Dr Samir Alahmad

Research Fellow

Centre for Crop Science
Queensland Alliance for Agriculture and Food Innovation

Research Fellow

Centre for Crop Science
Queensland Alliance for Agriculture and Food Innovation


Dr Samir Alahmad is an early career plant breeder, geneticist and plant physiologist within the Queensland Alliance for Agriculture and Food Innovation at the University of Queensland. He graduated with a PhD degree in 2019 from the University of Queensland. His main focus is dissecting the genetics of complex traits that contribute to enhanced yield. In particular, his research is focused on better understanding the genetics of drought adaptive traits such as root system architecture and canopy development. He worked on two GRDC-funded projects that aimed to develop elite durum and bread wheat varieties with optimal root system architecture for improved yield. Dr Alahmad also focuses on integrating breeding technologies and high throughput UAV remote sensing technologies to better understand crop response to drought stress. His primary focus is to understand how spectral reflectance indices can be used to speed up the development of new resilient varieties with enhanced genetic gain. Dr Samir Alahmad's interests are quantitative genetics, population genetics, genomic selection, GWAS, and UAV phenotyping.

Research Interests

  • Winter cereals pre-breeding and genetics
  • Investigating the value of root traits and canopy development in improving resilience and yield of cereal crops
  • Developing elite lines with designed root system architecture for future climates
  • Adapting wheat to drought and crown rot conditions
  • Using UAV sensor technology to provide new means of evaluating plant root performance

Research Impacts

Novel aproach aimed at reducing yield losses under drought and crown rot conditions by optimising root system architecture and enhancing plant access to water in deep soils as well as imporving other water use efficiency traits such as canopy structure. Details of this work could be found https://www.mdpi.com/1422-0067/21/15/5260. In adition, identification and management of crown rot disease for winter cereals are sumarised in "Taking the stock of what we know about crown rot disease in Australia".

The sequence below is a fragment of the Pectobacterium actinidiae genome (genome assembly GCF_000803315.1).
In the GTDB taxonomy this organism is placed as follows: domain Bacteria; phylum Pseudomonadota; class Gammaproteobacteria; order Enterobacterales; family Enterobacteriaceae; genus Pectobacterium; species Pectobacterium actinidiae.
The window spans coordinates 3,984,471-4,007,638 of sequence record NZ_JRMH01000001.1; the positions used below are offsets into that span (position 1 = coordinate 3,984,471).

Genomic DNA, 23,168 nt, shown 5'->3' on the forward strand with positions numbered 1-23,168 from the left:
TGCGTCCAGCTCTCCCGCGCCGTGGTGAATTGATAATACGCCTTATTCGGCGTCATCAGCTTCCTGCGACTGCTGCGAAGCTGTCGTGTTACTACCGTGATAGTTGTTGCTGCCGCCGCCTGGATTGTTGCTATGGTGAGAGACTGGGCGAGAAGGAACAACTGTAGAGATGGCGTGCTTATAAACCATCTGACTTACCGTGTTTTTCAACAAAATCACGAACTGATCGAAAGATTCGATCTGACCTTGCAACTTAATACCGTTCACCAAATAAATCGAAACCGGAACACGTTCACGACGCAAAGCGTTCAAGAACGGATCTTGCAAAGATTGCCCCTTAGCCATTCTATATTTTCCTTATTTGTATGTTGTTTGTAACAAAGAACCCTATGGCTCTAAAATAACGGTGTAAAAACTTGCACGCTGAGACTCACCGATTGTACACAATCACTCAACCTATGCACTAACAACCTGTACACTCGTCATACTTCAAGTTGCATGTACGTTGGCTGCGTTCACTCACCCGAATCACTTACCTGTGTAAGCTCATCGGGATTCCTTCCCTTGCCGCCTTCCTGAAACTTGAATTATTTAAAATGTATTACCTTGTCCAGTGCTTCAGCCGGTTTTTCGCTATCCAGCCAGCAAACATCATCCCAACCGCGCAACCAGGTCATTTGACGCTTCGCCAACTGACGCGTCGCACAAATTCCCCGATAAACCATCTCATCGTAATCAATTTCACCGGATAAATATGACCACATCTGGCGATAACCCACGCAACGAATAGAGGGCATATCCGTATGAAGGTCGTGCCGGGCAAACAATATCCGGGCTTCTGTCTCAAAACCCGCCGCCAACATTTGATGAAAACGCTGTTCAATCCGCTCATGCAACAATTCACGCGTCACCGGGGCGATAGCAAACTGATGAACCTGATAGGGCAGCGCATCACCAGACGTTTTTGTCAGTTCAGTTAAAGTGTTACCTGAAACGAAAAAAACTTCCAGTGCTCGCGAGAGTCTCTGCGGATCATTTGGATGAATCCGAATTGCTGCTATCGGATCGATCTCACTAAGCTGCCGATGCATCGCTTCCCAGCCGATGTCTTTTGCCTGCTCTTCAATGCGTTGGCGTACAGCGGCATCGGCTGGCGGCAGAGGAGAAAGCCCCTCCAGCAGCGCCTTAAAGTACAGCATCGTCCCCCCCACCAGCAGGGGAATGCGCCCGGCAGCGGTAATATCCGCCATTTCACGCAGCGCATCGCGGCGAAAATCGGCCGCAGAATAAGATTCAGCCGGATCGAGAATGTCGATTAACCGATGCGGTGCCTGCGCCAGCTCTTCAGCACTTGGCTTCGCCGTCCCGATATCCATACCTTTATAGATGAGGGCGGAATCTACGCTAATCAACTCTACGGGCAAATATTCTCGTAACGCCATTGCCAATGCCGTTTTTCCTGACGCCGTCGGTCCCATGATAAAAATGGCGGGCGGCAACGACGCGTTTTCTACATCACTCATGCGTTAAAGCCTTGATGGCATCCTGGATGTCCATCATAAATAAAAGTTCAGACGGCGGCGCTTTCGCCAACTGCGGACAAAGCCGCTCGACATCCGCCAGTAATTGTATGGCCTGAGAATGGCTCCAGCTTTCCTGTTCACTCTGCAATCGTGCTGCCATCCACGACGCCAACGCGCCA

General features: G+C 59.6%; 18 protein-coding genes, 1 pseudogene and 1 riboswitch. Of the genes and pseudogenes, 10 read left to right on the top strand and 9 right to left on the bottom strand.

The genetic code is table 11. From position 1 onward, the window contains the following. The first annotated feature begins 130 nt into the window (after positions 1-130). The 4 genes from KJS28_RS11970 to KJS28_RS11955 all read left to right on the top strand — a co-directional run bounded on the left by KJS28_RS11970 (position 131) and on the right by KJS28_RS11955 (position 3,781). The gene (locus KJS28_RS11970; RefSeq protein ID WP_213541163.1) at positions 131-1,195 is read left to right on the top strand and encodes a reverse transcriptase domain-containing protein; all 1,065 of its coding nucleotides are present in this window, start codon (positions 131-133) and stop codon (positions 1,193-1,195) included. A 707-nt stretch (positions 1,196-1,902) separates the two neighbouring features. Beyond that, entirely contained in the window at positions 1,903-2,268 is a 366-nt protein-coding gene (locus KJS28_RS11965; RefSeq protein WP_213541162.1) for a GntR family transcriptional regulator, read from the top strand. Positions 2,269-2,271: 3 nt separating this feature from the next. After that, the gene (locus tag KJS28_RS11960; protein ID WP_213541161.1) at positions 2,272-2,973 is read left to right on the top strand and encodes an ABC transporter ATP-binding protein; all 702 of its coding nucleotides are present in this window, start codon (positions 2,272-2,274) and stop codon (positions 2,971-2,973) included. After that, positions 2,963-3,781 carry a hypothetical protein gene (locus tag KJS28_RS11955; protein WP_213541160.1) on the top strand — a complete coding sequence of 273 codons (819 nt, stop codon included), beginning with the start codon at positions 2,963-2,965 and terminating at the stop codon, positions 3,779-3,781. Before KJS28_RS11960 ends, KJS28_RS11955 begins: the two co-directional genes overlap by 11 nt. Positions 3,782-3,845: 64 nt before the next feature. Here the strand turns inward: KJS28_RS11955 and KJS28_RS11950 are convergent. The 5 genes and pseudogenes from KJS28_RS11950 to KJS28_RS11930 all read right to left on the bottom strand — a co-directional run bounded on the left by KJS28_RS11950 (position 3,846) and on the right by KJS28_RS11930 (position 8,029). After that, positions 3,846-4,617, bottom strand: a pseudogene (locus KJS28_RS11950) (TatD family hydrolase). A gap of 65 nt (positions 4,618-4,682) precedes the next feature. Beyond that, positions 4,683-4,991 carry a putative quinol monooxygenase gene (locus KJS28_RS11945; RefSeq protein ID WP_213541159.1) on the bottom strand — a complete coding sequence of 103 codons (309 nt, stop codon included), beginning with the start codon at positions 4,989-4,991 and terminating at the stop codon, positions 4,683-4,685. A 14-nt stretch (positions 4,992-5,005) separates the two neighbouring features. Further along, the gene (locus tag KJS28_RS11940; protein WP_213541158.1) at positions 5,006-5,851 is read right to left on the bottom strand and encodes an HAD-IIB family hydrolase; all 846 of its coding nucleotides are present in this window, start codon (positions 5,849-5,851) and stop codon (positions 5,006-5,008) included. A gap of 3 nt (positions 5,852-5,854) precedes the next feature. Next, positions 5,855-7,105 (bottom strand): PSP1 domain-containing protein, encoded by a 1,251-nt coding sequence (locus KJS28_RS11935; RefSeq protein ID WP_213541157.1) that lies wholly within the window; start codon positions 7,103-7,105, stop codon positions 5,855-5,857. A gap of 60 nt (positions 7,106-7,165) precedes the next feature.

Rooty and GRDC projects aimed at development of elite bread and durum wheats with modified root systems (different root ideotypes) targeting different enviromnets and soil types are esential for placing a value on these below ground traits. Information on the best root-environment-combination is crucial to defining breeding targets for Australian wheat breeding programs and delivering benefits to farmers and growers globaly and here in Australia. To get more details about these projects, read GRDC press release here

Recently, I commenced a second postdoctoral research project (3 years) funded by an ARC-linkage grant which focuses on the use of cutting-edge breeding technologies to explore and harness variation in root systems and canopy development. The aim of this project is to accelerate the development of stable, productive barley varieties for future Australian farms.


  • Doctor of Philosophy, The University of Queensland
  • Masters (Research) of Agriculture, Damascus University
  • Bachelor (Honours) of Agriculture, Damascus University


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Featured Publications

Book Chapter

  • Alahmad, Samir, Rambla, Charlotte, Voss-Fels, Kai P. and Hickey, Lee T. (2022). Accelerating breeding cycles. Wheat improvement. (pp. 557-571) Cham, Switzerland: Springer International Publishing. doi: 10.1007/978-3-030-90673-3_30

Journal Article

Other Outputs

Grants (Administered at UQ)

PhD and MPhil Supervision

Current Supervision